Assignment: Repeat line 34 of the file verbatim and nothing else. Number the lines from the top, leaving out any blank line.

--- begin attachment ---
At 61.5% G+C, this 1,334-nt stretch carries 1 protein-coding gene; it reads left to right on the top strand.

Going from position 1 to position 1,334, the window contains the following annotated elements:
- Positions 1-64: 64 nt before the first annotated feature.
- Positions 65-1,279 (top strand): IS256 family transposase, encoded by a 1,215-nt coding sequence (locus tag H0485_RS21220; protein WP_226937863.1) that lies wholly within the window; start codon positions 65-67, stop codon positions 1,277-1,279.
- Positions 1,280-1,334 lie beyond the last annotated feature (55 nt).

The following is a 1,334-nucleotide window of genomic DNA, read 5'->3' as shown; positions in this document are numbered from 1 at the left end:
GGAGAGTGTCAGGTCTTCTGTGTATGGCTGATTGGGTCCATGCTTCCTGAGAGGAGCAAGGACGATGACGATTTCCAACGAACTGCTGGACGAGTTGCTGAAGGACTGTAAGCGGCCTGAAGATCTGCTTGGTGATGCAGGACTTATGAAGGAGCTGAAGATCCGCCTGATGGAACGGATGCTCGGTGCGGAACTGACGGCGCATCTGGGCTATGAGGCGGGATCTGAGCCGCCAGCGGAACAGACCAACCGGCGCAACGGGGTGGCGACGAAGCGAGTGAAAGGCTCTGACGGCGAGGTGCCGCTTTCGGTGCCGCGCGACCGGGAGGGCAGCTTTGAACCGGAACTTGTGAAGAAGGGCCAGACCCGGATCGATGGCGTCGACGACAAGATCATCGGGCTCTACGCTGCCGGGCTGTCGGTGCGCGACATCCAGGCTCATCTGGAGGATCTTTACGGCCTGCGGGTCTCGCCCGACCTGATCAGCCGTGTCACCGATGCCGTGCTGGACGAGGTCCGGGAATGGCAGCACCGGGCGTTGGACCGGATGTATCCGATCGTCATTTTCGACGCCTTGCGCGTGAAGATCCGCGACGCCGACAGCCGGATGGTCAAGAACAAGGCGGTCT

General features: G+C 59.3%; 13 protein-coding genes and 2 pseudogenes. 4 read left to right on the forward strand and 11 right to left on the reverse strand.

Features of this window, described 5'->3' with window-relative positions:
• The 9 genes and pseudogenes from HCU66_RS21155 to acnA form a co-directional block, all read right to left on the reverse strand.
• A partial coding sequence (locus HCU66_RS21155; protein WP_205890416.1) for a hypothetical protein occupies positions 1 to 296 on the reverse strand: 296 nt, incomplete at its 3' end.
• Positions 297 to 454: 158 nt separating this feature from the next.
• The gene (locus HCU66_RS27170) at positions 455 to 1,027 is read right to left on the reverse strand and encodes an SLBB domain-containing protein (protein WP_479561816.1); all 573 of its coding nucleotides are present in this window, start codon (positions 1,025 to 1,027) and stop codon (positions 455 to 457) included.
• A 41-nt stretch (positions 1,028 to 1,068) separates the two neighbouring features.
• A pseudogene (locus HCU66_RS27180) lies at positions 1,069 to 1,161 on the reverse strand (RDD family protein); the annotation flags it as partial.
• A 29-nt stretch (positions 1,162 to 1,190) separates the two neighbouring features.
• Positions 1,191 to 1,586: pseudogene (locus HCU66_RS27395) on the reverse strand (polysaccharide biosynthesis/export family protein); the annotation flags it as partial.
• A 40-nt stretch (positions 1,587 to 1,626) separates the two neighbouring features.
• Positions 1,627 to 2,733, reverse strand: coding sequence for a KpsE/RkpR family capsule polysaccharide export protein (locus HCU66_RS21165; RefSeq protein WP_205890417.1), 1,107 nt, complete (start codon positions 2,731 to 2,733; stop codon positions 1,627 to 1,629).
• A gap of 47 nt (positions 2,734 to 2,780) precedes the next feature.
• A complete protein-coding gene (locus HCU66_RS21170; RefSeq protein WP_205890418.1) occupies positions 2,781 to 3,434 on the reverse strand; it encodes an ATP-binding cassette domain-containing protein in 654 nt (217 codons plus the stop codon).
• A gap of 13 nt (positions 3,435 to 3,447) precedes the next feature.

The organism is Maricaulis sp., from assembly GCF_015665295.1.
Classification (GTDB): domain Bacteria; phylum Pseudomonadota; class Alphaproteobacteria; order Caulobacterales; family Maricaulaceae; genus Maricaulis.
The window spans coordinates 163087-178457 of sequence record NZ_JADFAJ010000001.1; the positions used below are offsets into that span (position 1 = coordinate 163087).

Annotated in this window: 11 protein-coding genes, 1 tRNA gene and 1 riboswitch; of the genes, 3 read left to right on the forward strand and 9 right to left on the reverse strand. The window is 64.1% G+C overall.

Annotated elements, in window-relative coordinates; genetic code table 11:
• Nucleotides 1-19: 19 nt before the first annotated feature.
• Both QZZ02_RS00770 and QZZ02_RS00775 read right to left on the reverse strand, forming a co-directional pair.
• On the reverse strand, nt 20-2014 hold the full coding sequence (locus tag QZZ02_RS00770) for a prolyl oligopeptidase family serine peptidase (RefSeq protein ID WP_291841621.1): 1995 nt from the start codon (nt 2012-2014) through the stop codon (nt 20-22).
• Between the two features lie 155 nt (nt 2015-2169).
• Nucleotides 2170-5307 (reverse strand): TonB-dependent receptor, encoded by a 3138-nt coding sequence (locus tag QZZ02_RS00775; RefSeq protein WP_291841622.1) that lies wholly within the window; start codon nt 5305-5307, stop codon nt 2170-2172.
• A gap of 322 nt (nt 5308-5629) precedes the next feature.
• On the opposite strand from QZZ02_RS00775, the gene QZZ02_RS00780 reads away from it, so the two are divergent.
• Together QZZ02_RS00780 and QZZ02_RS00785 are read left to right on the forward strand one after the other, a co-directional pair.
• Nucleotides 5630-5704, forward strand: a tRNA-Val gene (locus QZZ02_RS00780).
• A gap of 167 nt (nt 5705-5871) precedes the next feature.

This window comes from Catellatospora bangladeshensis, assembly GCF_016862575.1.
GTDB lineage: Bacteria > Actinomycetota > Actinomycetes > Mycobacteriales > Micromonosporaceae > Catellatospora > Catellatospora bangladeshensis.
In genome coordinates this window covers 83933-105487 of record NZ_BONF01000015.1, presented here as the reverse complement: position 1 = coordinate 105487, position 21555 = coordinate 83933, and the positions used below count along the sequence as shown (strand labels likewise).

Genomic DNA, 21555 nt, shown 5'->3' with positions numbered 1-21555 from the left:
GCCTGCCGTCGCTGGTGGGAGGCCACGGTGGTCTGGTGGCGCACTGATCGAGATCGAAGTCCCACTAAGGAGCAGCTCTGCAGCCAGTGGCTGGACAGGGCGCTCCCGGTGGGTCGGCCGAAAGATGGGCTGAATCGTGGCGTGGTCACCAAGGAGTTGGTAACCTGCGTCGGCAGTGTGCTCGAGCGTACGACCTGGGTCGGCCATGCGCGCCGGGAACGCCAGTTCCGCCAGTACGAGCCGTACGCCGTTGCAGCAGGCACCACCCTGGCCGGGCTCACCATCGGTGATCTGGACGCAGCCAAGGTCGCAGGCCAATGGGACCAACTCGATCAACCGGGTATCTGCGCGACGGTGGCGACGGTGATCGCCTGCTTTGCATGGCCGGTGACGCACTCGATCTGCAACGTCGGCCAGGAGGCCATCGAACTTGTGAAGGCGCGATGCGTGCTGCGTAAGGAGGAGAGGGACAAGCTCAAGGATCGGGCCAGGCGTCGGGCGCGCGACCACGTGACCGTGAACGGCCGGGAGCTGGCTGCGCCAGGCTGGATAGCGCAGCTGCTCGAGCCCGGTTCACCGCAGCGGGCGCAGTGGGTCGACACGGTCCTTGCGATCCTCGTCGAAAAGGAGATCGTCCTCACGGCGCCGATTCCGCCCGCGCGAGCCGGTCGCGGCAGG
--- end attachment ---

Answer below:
• On the opposite strand from QZZ02_RS00775, the gene QZZ02_RS00780 reads away from it, so the two are divergent.